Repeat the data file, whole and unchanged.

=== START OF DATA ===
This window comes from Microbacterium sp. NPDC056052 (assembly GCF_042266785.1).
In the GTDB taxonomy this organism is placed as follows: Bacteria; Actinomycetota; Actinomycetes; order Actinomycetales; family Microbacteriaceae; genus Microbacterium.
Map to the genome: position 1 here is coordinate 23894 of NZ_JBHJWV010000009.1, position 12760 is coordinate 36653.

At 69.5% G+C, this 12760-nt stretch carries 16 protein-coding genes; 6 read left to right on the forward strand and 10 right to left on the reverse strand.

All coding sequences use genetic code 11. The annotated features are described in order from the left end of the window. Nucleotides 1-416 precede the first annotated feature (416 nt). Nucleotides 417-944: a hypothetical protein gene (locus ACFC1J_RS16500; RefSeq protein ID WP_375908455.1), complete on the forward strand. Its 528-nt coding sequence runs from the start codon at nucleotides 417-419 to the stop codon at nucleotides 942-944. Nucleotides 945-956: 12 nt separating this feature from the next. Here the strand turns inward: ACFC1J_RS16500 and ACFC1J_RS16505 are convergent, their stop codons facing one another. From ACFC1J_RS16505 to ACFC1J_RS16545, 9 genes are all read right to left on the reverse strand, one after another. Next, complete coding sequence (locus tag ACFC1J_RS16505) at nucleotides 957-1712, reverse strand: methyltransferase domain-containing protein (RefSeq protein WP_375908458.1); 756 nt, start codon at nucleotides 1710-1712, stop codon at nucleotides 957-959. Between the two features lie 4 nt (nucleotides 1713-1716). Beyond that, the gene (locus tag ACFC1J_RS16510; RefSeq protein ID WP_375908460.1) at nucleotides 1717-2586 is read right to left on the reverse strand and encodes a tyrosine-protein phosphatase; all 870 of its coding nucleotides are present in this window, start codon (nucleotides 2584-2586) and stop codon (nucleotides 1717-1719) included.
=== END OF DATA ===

This window comes from Microbacterium sp. NPDC056052 (assembly GCF_042266785.1).
In the GTDB taxonomy this organism is placed as follows: Bacteria; Actinomycetota; Actinomycetes; order Actinomycetales; family Microbacteriaceae; genus Microbacterium.
Map to the genome: position 1 here is coordinate 23894 of NZ_JBHJWV010000009.1, position 12760 is coordinate 36653.

At 69.5% G+C, this 12760-nt stretch carries 16 protein-coding genes; 6 read left to right on the forward strand and 10 right to left on the reverse strand.

All coding sequences use genetic code 11. The annotated features are described in order from the left end of the window. Nucleotides 1-416 precede the first annotated feature (416 nt). Nucleotides 417-944: a hypothetical protein gene (locus ACFC1J_RS16500; RefSeq protein ID WP_375908455.1), complete on the forward strand. Its 528-nt coding sequence runs from the start codon at nucleotides 417-419 to the stop codon at nucleotides 942-944. Nucleotides 945-956: 12 nt separating this feature from the next. Here the strand turns inward: ACFC1J_RS16500 and ACFC1J_RS16505 are convergent, their stop codons facing one another. From ACFC1J_RS16505 to ACFC1J_RS16545, 9 genes are all read right to left on the reverse strand, one after another. Next, complete coding sequence (locus tag ACFC1J_RS16505) at nucleotides 957-1712, reverse strand: methyltransferase domain-containing protein (RefSeq protein WP_375908458.1); 756 nt, start codon at nucleotides 1710-1712, stop codon at nucleotides 957-959. Between the two features lie 4 nt (nucleotides 1713-1716). Beyond that, the gene (locus tag ACFC1J_RS16510; RefSeq protein ID WP_375908460.1) at nucleotides 1717-2586 is read right to left on the reverse strand and encodes a tyrosine-protein phosphatase; all 870 of its coding nucleotides are present in this window, start codon (nucleotides 2584-2586) and stop codon (nucleotides 1717-1719) included.